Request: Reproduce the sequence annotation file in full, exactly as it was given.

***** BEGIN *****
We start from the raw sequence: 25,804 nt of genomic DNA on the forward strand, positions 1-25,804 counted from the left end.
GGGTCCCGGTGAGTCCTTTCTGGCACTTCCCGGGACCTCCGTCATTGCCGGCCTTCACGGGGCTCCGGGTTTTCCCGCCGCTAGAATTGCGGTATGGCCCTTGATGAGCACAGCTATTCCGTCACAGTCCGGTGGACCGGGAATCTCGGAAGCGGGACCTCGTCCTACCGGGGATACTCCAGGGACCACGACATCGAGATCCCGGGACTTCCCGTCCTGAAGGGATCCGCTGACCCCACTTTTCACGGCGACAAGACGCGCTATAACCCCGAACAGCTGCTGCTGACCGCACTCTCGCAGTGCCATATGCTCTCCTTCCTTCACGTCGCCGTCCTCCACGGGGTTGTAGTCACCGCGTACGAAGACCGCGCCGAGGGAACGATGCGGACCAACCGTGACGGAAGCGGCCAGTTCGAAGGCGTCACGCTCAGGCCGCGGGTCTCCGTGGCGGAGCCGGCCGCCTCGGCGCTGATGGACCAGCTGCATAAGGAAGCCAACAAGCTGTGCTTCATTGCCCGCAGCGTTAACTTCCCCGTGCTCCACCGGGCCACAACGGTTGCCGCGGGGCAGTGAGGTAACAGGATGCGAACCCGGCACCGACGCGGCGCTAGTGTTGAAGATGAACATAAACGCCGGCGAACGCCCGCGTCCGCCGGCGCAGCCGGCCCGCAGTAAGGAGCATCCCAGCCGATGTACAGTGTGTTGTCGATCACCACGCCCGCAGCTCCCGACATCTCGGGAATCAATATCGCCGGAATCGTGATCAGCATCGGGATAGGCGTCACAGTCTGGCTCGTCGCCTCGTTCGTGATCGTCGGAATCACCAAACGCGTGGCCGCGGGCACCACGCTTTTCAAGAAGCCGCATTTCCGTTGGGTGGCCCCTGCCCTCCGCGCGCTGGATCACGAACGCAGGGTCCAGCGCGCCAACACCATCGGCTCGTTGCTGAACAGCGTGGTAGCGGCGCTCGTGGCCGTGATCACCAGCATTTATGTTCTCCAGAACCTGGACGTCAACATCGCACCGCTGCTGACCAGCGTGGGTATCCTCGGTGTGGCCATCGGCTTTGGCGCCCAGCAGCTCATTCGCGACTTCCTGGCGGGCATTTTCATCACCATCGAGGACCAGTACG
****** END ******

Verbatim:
We start from the raw sequence: 25,804 nt of genomic DNA on the forward strand, positions 1-25,804 counted from the left end.
GGGTCCCGGTGAGTCCTTTCTGGCACTTCCCGGGACCTCCGTCATTGCCGGCCTTCACGGGGCTCCGGGTTTTCCCGCCGCTAGAATTGCGGTATGGCCCTTGATGAGCACAGCTATTCCGTCACAGTCCGGTGGACCGGGAATCTCGGAAGCGGGACCTCGTCCTACCGGGGATACTCCAGGGACCACGACATCGAGATCCCGGGACTTCCCGTCCTGAAGGGATCCGCTGACCCCACTTTTCACGGCGACAAGACGCGCTATAACCCCGAACAGCTGCTGCTGACCGCACTCTCGCAGTGCCATATGCTCTCCTTCCTTCACGTCGCCGTCCTCCACGGGGTTGTAGTCACCGCGTACGAAGACCGCGCCGAGGGAACGATGCGGACCAACCGTGACGGAAGCGGCCAGTTCGAAGGCGTCACGCTCAGGCCGCGGGTCTCCGTGGCGGAGCCGGCCGCCTCGGCGCTGATGGACCAGCTGCATAAGGAAGCCAACAAGCTGTGCTTCATTGCCCGCAGCGTTAACTTCCCCGTGCTCCACCGGGCCACAACGGTTGCCGCGGGGCAGTGAGGTAACAGGATGCGAACCCGGCACCGACGCGGCGCTAGTGTTGAAGATGAACATAAACGCCGGCGAACGCCCGCGTCCGCCGGCGCAGCCGGCCCGCAGTAAGGAGCATCCCAGCCGATGTACAGTGTGTTGTCGATCACCACGCCCGCAGCTCCCGACATCTCGGGAATCAATATCGCCGGAATCGTGATCAGCATCGGGATAGGCGTCACAGTCTGGCTCGTCGCCTCGTTCGTGATCGTCGGAATCACCAAACGCGTGGCCGCGGGCACCACGCTTTTCAAGAAGCCGCATTTCCGTTGGGTGGCCCCTGCCCTCCGCGCGCTGGATCACGAACGCAGGGTCCAGCGCGCCAACACCATCGGCTCGTTGCTGAACAGCGTGGTAGCGGCGCTCGTGGCCGTGATCACCAGCATTTATGTTCTCCAGAACCTGGACGTCAACATCGCACCGCTGCTGACCAGCGTGGGTATCCTCGGTGTGGCCATCGGCTTTGGCGCCCAGCAGCTCATTCGCGACTTCCTGGCGGGCATTTTCATCACCATCGAGGACCAGTACG